July 4th is my birthday and this is the “cake” I made for our birthday dinner. Friends suggested that I post the recipe and so I thought I’d share my version/not-recipe of this ice cream sort of cheesecake. And then, I got to thinking about how most of the recipes/foods on this blog are pretty much pie or some sort of dessert. Which led me to ponder what that’s about since (and this is the confession part) I don’t even care about eating pies or cakes or ice cream. And actually, the thing I like best about dessert is what I eat right before I eat dessert, knowing that I need to not fill up so I have room for the dessert.
Which looks something like this lunch from my garden and friends from the local tailgate market. (Hmm, this fruit plate looks like dessert already! It was a productive fruit day in the garden.) There is one more piece of the frozen cheesecake left which I will probably just pass to Wayne because I’m over it already. Even though it was fantastic. The truth is that I love the process of cooking, the art, the alchemy, the gardening and shopping and the gathering of loved ones at the table and I want to feed you. Good foods, healthy foods, foods that do not include blobs of pork belly. And, I love and appreciate your healthy appetite because I just don’t have one. A plate of veggies fills me up and I have to be selective about my abdominal real estate. But I will be happy to make this delicious frozen yogurt “cake” for your birthday! The inspiration came from my new favorite cookbook.
Which was written by a young couple, David Frenkiel & Luise Vindahl, who live in Sweden and write the green kitchen stories blog. I especially appreciate that there is not one single recipe for pork belly in their book or on their blog. Who gets to eat pork belly, really? Sorry. Anyway, their recipes are super produce-driven and creative with lots of wheat alternatives that I love, like the crust on this pie/cake, made from dates, and crunchy toasted sunflower seeds. In fact, this “crust” is so good, I think next time, I’ll just skip the innards and make little cookie bars out of the crust ingredients.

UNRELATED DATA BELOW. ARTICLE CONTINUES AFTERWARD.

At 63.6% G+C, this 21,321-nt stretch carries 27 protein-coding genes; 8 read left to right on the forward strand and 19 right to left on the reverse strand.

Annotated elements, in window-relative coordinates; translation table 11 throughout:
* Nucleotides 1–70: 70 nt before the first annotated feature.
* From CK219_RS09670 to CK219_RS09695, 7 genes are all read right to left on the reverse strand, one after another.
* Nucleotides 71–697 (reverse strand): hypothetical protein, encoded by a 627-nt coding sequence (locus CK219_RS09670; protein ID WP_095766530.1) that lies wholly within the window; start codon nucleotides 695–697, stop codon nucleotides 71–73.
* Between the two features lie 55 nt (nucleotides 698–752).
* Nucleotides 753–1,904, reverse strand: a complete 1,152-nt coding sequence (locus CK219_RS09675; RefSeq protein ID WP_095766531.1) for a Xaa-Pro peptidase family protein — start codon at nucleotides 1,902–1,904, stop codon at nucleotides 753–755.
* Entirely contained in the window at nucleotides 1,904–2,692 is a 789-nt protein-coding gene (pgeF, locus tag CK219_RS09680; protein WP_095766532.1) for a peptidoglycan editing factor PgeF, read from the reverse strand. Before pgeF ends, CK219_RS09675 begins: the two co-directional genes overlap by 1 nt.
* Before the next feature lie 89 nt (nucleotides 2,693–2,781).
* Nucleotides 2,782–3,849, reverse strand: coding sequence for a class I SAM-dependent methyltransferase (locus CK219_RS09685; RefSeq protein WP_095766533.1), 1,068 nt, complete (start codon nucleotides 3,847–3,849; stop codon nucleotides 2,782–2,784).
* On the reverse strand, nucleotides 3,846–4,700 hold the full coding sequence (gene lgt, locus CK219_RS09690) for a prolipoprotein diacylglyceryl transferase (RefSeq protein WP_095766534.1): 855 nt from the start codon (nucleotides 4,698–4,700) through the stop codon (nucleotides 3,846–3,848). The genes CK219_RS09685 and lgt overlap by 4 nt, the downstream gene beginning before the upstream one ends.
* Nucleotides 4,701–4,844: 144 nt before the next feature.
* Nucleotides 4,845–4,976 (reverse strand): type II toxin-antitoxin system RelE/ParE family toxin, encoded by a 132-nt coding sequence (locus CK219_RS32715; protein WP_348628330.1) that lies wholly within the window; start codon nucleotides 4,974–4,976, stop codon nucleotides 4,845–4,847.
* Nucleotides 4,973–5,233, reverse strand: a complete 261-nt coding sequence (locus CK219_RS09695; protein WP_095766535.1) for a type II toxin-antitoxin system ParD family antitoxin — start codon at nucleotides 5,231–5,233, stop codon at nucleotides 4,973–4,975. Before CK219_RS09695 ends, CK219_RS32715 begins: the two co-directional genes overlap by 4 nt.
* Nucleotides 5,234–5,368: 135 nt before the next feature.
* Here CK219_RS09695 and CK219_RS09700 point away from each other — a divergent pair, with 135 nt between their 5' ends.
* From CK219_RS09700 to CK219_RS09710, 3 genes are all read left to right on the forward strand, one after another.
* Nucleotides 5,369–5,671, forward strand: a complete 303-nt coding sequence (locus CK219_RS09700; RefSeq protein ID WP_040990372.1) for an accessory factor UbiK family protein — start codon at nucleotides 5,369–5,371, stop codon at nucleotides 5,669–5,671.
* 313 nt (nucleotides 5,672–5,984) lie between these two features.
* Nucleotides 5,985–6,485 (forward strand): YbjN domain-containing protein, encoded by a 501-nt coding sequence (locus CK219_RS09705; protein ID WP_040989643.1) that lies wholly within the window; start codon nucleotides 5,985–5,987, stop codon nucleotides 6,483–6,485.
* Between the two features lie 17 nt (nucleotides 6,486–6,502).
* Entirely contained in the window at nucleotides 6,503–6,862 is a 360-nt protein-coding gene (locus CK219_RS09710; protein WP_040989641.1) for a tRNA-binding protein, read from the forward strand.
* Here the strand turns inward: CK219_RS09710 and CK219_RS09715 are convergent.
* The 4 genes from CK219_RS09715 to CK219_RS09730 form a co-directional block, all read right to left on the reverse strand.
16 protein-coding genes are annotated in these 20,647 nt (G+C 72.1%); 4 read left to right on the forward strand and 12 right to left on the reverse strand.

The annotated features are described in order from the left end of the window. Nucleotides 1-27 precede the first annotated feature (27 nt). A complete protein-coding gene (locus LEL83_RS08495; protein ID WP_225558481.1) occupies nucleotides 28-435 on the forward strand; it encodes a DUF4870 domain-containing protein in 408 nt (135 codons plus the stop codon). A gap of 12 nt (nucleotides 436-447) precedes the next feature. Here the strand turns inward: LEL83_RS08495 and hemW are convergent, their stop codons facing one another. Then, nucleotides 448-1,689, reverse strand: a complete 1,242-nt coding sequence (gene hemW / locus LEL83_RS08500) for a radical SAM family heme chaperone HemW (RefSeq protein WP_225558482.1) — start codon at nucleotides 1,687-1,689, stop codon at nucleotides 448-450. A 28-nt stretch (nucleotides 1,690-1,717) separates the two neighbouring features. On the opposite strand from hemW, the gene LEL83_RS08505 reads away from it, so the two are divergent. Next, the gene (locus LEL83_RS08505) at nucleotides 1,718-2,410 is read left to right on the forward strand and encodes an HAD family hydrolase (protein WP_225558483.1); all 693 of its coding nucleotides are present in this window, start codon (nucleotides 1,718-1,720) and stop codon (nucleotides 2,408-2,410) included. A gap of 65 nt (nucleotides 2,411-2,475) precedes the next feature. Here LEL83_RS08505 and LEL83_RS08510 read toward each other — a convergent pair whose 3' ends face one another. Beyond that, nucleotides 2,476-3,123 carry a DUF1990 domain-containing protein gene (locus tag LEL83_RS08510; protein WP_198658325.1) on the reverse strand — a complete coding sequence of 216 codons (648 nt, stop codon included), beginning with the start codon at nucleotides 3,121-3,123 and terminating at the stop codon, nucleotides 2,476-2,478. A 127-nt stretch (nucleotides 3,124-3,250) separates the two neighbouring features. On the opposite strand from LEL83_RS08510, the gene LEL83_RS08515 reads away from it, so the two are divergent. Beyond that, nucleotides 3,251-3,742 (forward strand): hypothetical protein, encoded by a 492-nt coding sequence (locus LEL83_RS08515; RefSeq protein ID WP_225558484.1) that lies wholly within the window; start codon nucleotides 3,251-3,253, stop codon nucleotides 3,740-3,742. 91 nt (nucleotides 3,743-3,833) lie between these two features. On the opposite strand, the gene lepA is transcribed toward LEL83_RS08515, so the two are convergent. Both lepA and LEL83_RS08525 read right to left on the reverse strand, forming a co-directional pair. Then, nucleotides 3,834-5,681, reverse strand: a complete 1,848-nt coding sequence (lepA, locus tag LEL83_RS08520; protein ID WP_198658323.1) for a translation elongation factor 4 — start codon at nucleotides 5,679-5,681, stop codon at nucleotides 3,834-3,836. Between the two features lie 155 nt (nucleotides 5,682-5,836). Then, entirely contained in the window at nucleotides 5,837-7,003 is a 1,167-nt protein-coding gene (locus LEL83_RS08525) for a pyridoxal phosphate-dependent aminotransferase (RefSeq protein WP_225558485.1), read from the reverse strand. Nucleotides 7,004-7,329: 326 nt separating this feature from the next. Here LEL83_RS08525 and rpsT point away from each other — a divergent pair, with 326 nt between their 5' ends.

I’m not sure what the etiquette is about sharing this recipe with you out of their beautiful, brand new book. I recommend you buy it, and I’ll point you to a similar recipe on their blog and tell you how i adjusted it to suit what was on hand at our house. For the filling, I used a combination of all the white creamy stuff that was left in our post pie contest fridge, which was basically a mixture of ricotta, greek yogurt and cream cheese.
I had just harvested 3 pounds of red rhubarb from my garden to make into my beloved rhubarb butter, and just pilfered a couple cups to flavor the filling. For the crust, the authors recommend sunflower seeds and 12 medjool dates, etc. What I noticed is that here, in North Carolina, far from wherever medjool dates grow, 15 of them cost $7.75. WHAT??? It remains to be seen if you can sub the less expensive version, but i say go for it. The recipe sounds complicated, but it’s a snap if you happen to have all the ingredients prepped. Next time, I’ll just make the lighter version using all greek yogurt because this dessert is one of those things you have to keep evening up.